AMD’s high-performance x86 Core “Zen” architecture delivers an unprecedented 40% improvement in instructions-per-clock-cycle over the previous generation AMD core, without increasing power. The new Zen core from AMD is designed for maximum data throughput and instruction execution plus high bandwidth, low latency cache-memory support leading to optimal compute efficiency. AMD expects to introduce the Zen core-based computing products in 2017. The Zen core is suitable for high-performance desktops, enterprise-class servers, mobile PCs and embedded applications.
A Redditor recently spotted the benchmark of the upcoming AMD x86 Zen architecture on aggregate Blender test database Blenchmark.com. It looks like the find reveals performance details of the upcoming x86 Zen architecture. From the benchmark image, there’s no way to confirm the identity of the processor. If you are willing to believe in the fact that the image does represent x86 Zen, then you may also want to believe that the performance matches that of Intel E5 2680 v2 processor. It’s only marginally faster than Xeon E5 2650 v2.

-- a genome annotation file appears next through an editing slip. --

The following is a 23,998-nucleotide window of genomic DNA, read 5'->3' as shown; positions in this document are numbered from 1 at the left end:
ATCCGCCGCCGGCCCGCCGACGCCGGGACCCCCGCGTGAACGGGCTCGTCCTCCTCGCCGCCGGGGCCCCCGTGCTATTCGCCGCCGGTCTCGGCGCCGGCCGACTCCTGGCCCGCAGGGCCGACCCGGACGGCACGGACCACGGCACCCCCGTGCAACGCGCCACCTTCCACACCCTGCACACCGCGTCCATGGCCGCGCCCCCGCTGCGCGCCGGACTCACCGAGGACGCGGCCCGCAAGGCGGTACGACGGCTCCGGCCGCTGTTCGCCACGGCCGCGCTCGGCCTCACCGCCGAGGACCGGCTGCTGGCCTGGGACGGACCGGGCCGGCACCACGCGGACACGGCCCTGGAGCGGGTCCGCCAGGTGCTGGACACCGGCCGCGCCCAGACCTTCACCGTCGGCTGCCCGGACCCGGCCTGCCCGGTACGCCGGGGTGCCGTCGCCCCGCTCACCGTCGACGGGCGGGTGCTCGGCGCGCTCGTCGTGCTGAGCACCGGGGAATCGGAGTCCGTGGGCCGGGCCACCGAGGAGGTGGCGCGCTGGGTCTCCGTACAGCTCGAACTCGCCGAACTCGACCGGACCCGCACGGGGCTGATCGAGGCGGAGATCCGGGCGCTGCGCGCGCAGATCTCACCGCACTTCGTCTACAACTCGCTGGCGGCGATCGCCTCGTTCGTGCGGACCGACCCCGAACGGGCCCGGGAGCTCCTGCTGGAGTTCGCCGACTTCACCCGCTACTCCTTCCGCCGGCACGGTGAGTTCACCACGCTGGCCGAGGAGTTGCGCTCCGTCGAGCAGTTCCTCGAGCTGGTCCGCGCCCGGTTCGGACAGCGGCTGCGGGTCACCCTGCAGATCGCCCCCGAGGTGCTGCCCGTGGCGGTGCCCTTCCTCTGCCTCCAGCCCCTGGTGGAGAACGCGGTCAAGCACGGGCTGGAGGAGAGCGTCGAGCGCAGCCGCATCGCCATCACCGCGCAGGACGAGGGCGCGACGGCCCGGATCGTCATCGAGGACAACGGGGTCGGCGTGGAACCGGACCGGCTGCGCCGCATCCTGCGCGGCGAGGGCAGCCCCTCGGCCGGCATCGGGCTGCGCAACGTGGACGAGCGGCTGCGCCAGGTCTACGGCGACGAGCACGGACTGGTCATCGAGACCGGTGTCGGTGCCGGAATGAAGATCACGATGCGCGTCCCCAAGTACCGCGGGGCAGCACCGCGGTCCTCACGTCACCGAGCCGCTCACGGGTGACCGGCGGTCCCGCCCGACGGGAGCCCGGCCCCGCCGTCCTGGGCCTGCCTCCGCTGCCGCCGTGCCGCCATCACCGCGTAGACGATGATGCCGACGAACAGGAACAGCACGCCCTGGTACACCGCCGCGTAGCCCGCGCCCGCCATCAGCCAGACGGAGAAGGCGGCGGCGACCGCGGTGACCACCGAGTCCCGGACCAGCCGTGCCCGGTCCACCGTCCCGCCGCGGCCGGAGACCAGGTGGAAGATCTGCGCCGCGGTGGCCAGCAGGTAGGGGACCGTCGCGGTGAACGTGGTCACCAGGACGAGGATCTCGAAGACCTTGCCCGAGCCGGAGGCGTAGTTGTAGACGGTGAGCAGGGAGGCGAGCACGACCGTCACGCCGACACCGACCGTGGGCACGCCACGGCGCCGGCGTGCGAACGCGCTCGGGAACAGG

There’s no way we can confirm that this is indeed the benchmark result of AMD x86 Zen. But the authenticity of the benchmark results posted on Benchmark cannot be questioned, going by the history of the website. Also, the results only talk about “AMD Engineering Sample” and don’t reveal the actual CPU name. But it is most likely to be that of the upcoming x86 Zen architecture. The performance looks quite impressive for 8 cores (more powerful than the Core i7-6900K) but lags behind when it comes to 16 cores or more.
The unidentified processor manages Blender run in 1:09 minutes providing similar performance as the Intel Xeon E5 2680 v2 processor, a chip with 10 cores. It manages to beat the Xeon E5 2650 v2 marginally. The results, as we mentioned, must be taken with a grain of salt, since “Engineering sample” does not necessarily mean it’s the upcoming AMD x86 Zen architecture based chips.
AMD plans to initially ship a few variants of the new architecture scaling from 8 cores for Summit Ridge and up to 32 cores for Naples processor. It looks like AMD will continue to stick to its philosophy of maintaining a homogeneity across Zen architecture.
Note: The source website has removed the benchmark image, on the request of AMD.